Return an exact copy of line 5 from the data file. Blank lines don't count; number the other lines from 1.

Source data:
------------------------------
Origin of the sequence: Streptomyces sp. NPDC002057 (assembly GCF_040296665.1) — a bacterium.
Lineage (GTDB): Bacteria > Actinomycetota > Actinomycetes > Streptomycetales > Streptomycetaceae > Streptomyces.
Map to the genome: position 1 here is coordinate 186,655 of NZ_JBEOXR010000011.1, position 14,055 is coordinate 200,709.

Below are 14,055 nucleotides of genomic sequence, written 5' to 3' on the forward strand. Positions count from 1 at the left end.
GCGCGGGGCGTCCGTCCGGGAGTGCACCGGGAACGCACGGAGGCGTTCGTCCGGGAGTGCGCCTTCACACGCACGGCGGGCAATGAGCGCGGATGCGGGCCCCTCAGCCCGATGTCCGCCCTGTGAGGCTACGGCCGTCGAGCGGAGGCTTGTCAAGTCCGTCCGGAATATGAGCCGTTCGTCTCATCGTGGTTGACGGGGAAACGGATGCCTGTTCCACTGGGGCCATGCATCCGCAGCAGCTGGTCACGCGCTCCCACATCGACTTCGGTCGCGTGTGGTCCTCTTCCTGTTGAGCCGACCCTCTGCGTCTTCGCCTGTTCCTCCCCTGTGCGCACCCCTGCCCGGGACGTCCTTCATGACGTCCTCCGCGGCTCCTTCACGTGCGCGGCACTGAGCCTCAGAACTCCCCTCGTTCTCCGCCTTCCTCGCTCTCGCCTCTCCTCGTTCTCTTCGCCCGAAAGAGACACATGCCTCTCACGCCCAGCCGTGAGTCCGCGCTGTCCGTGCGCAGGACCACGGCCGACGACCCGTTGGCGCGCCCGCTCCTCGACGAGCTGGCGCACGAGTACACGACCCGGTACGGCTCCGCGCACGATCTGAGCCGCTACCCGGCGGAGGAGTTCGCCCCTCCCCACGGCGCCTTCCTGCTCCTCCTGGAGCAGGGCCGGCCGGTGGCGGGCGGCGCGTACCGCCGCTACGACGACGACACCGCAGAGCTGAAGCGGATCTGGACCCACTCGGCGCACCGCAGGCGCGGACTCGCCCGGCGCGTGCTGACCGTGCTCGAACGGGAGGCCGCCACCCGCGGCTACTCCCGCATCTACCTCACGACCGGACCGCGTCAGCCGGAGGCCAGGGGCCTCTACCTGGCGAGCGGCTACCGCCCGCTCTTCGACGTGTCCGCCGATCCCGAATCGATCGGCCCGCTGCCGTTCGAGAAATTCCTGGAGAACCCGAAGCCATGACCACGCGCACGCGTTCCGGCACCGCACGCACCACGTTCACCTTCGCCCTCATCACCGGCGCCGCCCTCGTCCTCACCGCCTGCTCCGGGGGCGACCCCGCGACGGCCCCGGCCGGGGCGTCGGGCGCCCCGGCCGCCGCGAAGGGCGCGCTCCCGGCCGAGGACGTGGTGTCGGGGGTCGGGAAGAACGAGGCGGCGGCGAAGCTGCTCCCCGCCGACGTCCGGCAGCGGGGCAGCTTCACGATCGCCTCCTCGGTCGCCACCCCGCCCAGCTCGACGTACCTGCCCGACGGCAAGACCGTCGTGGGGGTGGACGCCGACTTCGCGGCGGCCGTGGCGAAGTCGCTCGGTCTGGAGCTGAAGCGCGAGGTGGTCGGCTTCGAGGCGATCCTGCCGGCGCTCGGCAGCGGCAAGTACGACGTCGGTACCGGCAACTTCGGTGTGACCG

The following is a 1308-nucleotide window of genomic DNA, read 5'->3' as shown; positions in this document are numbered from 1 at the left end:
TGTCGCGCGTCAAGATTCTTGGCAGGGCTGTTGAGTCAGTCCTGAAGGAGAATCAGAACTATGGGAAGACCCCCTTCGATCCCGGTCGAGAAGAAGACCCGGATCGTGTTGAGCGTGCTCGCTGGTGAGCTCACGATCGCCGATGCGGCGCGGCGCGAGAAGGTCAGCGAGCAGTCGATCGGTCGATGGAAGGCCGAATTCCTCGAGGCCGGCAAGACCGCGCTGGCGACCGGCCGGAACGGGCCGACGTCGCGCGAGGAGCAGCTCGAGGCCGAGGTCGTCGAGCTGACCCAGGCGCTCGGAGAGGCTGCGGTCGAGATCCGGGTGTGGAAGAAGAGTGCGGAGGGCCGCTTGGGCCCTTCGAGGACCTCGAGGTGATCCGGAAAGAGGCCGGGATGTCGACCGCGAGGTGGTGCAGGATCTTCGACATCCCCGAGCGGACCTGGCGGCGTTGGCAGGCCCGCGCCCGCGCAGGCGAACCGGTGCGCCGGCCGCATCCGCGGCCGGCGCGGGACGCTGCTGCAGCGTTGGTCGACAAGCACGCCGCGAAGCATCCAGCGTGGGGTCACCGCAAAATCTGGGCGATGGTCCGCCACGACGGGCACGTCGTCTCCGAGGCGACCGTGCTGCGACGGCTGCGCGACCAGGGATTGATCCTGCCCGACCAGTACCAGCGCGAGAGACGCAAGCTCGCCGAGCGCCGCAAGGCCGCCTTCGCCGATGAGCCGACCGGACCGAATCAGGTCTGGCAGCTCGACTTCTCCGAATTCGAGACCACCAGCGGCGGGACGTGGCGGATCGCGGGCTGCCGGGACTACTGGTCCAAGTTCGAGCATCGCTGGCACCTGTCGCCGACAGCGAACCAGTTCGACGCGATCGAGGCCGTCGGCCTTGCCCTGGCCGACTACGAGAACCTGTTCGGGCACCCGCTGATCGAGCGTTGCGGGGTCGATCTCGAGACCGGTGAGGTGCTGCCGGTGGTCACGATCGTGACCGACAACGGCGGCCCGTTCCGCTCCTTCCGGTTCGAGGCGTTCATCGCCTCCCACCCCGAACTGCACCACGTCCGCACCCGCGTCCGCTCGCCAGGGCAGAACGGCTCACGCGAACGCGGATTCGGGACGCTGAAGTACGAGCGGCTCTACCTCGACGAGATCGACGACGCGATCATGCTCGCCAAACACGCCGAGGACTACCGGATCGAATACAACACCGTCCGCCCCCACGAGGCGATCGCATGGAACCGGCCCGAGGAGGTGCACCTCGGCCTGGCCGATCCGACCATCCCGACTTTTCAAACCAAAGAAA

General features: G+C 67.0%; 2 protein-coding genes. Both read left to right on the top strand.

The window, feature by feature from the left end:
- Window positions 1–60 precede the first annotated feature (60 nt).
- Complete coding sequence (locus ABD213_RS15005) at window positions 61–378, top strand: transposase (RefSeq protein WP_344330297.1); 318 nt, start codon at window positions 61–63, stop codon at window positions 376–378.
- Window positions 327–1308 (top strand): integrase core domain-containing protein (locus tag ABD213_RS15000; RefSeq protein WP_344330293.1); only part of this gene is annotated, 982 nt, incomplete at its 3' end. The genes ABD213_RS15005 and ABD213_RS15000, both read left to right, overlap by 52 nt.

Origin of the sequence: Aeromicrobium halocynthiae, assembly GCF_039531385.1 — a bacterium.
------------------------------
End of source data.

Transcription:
GCGCGGGGCGTCCGTCCGGGAGTGCACCGGGAACGCACGGAGGCGTTCGTCCGGGAGTGCGCCTTCACACGCACGGCGGGCAATGAGCGCGGATGCGGGCCCCTCAGCCCGATGTCCGCCCTGTGAGGCTACGGCCGTCGAGCGGAGGCTTGTCAAGTCCGTCCGGAATATGAGCCGTTCGTCTCATCGTGGTTGACGGGGAAACGGATGCCTGTTCCACTGGGGCCATGCATCCGCAGCAGCTGGTCACGCGCTCCCACATCGACTTCGGTCGCGTGTGGTCCTCTTCCTGTTGAGCCGACCCTCTGCGTCTTCGCCTGTTCCTCCCCTGTGCGCACCCCTGCCCGGGACGTCCTTCATGACGTCCTCCGCGGCTCCTTCACGTGCGCGGCACTGAGCCTCAGAACTCCCCTCGTTCTCCGCCTTCCTCGCTCTCGCCTCTCCTCGTTCTCTTCGCCCGAAAGAGACACATGCCTCTCACGCCCAGCCGTGAGTCCGCGCTGTCCGTGCGCAGGACCACGGCCGACGACCCGTTGGCGCGCCCGCTCCTCGACGAGCTGGCGCACGAGTACACGACCCGGTACGGCTCCGCGCACGATCTGAGCCGCTACCCGGCGGAGGAGTTCGCCCCTCCCCACGGCGCCTTCCTGCTCCTCCTGGAGCAGGGCCGGCCGGTGGCGGGCGGCGCGTACCGCCGCTACGACGACGACACCGCAGAGCTGAAGCGGATCTGGACCCACTCGGCGCACCGCAGGCGCGGACTCGCCCGGCGCGTGCTGACCGTGCTCGAACGGGAGGCCGCCACCCGCGGCTACTCCCGCATCTACCTCACGACCGGACCGCGTCAGCCGGAGGCCAGGGGCCTCTACCTGGCGAGCGGCTACCGCCCGCTCTTCGACGTGTCCGCCGATCCCGAATCGATCGGCCCGCTGCCGTTCGAGAAATTCCTGGAGAACCCGAAGCCATGACCACGCGCACGCGTTCCGGCACCGCACGCACCACGTTCACCTTCGCCCTCATCACCGGCGCCGCCCTCGTCCTCACCGCCTGCTCCGGGGGCGACCCCGCGACGGCCCCGGCCGGGGCGTCGGGCGCCCCGGCCGCCGCGAAGGGCGCGCTCCCGGCCGAGGACGTGGTGTCGGGGGTCGGGAAGAACGAGGCGGCGGCGAAGCTGCTCCCCGCCGACGTCCGGCAGCGGGGCAGCTTCACGATCGCCTCCTCGGTCGCCACCCCGCCCAGCTCGACGTACCTGCCCGACGGCAAGACCGTCGTGGGGGTGGACGCCGACTTCGCGGCGGCCGTGGCGAAGTCGCTCGGTCTGGAGCTGAAGCGCGAGGTGGTCGGCTTCGAGGCGATCCTGCCGGCGCTCGGCAGCGGCAAGTACGACGTCGGTACCGGCAACTTCGGTGTGACCG